While due to the current weather conditions, all you want to do is sit in front of the fire, it is definitely not too early to start thinking about the coming spring and how to prepare your property to come back healthy, green and lush. Safari Tree offers a comprehensive 7-step tree healthcare program for customers in Southeastern Michigan. For more information on tree and shrub health care, contact Safari Tree at 844-500-8733.

Celebrating National Arbor Day

National Arbor Day connects more deeply with us here are Safari Tree beyond just our combined love and care for trees – the person responsible for the idea of National Arbor Day originated from Detroit, Michigan back in 1854 by the name of Julius Sterling Morton.  He was one of the many pioneers that made their way across the Midwest, moving into the Nebraska Territory.  Both he and his wife were nature lovers and they surround their newfound home in Nebraska with trees, plants and shrubs.  

This month, April 28th marks the 145th year of celebrating the importance of trees in our environment, in our lives as well as promoting tree planting and care.  All fifty states, Puerto Rico and some US territories have passed legislation adopting Arbor day, and throughout the world, many countries are also celebrating the planting of trees, caring for them and learning their value.  

The Arbor Day Foundation is one of the world’s largest nonprofit conservation organization dedicated to planting trees and each year the Foundation plants and distributes more than 10 million trees.  The Foundation is also focused on helping to preserve rain forest land through the Rain Forest Rescue program, and so far more than 48,000 acres of rain forest land have been preserved through their efforts.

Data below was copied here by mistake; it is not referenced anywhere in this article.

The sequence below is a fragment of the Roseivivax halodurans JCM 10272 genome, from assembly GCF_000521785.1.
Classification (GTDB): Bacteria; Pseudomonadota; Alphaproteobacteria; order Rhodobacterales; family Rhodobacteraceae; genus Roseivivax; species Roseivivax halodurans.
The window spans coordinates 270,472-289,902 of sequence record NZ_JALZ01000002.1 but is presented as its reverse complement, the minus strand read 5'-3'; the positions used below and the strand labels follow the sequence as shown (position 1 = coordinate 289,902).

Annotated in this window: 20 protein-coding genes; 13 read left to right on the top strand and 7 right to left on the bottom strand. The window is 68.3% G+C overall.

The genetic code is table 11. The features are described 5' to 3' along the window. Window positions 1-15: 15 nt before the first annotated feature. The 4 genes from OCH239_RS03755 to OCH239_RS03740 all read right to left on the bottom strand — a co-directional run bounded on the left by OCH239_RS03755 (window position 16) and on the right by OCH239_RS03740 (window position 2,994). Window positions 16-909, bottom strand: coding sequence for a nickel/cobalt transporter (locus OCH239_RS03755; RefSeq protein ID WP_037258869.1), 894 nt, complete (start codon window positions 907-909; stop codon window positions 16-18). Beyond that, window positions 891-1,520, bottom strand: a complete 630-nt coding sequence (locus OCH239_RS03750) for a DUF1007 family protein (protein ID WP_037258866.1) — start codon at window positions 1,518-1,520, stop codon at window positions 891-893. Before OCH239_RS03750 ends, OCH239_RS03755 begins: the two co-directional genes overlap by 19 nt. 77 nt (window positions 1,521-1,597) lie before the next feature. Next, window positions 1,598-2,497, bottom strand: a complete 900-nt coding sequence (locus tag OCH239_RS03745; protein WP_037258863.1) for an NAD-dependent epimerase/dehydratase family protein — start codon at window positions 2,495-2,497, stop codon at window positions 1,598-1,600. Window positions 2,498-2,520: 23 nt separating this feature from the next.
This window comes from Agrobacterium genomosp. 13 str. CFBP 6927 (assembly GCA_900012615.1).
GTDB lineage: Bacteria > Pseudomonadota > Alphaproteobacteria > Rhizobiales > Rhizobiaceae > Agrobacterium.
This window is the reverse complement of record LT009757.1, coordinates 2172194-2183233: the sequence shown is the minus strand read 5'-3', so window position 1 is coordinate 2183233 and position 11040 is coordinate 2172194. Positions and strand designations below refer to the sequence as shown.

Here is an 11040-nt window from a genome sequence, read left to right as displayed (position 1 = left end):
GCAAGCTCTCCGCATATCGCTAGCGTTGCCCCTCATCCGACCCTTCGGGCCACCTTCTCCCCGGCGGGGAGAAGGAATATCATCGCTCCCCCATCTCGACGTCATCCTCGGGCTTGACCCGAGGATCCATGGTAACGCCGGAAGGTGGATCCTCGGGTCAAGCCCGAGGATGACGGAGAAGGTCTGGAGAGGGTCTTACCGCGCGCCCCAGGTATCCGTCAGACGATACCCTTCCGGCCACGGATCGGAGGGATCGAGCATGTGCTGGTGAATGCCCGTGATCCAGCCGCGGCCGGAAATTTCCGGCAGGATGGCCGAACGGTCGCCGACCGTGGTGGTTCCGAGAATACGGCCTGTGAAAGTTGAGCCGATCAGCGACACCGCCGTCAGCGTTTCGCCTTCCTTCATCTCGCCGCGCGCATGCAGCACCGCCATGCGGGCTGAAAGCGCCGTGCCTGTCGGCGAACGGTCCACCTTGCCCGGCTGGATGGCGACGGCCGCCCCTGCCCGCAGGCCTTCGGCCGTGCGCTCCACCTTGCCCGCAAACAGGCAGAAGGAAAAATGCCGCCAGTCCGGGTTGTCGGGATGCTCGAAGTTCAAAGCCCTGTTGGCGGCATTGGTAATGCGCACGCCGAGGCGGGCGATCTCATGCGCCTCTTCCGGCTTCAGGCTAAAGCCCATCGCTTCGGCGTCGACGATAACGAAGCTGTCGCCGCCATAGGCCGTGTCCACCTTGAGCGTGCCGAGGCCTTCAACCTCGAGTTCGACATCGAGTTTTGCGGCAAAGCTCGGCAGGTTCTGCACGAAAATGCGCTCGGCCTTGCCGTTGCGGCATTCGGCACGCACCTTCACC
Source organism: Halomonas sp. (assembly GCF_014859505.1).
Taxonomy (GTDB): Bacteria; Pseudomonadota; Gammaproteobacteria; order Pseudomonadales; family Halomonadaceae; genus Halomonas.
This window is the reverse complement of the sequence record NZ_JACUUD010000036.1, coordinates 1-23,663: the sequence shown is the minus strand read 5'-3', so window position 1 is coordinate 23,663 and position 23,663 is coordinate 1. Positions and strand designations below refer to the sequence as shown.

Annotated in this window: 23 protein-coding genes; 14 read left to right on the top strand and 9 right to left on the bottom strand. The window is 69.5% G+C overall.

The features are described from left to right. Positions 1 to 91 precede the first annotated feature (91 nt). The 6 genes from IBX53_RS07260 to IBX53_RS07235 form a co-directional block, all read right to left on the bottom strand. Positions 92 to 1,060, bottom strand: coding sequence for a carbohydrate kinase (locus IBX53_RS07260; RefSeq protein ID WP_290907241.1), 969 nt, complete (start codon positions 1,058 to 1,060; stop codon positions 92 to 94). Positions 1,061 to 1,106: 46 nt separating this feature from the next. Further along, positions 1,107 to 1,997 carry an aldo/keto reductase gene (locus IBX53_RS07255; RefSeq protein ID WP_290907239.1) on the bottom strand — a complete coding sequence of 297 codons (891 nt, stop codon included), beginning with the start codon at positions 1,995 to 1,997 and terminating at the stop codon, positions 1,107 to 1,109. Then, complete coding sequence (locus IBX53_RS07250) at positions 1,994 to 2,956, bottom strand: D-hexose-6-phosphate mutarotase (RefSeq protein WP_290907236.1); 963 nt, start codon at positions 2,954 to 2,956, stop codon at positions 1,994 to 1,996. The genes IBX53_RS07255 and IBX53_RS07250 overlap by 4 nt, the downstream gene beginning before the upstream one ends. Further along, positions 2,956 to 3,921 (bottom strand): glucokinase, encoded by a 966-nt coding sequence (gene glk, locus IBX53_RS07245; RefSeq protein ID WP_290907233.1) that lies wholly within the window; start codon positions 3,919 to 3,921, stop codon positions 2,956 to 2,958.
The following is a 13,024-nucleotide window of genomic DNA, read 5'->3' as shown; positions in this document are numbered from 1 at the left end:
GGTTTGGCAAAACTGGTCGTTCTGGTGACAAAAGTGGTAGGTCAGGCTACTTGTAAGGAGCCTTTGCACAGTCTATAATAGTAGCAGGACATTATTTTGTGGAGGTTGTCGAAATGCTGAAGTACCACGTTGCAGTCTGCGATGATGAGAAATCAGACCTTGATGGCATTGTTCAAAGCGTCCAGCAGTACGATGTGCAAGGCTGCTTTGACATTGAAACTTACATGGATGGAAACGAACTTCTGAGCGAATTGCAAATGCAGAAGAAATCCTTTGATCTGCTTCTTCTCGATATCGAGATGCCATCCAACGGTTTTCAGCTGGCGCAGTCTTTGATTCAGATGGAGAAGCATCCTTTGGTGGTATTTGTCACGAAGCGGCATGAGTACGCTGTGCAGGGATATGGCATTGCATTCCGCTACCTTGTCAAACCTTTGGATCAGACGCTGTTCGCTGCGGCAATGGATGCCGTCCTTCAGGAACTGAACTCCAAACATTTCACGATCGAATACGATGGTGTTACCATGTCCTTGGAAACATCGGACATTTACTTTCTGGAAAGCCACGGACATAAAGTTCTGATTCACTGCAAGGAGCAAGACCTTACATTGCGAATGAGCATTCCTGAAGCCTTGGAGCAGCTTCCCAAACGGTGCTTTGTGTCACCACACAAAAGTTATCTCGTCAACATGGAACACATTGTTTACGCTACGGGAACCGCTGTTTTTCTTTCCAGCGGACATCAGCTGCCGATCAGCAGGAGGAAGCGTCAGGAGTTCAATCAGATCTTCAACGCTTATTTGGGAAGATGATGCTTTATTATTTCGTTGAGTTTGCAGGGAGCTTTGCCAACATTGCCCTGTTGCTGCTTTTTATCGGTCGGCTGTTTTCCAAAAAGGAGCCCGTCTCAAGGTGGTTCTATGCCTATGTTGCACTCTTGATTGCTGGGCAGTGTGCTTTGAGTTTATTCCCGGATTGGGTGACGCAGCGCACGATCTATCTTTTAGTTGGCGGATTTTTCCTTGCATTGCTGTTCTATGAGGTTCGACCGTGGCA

So take a moment tomorrow to either plant a new tree or look at what you need to do to care for the trees you have on your property in honor of such a grand celebration that recognizes the value trees bring to our lives, to our environment, to our future.

For more information about the Arbor Day Foundation, please visit www.arborday.org.  

“The cultivation of flowers and trees is the cultivation of the good, the beautiful and the ennobling in man, and for one, I wish to see this culture become universal.” – Julius Sterling Morton

From Our Certified Arborist: Tree Fungus

If you are concerned about tree fungus harming the trees on your property, now is a good time to act before fungal infection sets in. Safari Tree’s own certified arborist has some important things to say on this subject.

From our Certified Arborist, Tree Manager, Erik Hutson:

Hello everyone,

Crab trees have begun to bud and bloom. It’s time to begin our Tree Fungicide spray applications for these trees. I just wanted to send out some info so everyone knows why we do what we do.

Tree fungus is most active in the spring. The proper time to apply tree fungus treatment is when the buds form and begin to break. This treats the tree as the new growth emerges and protects it from becoming infected.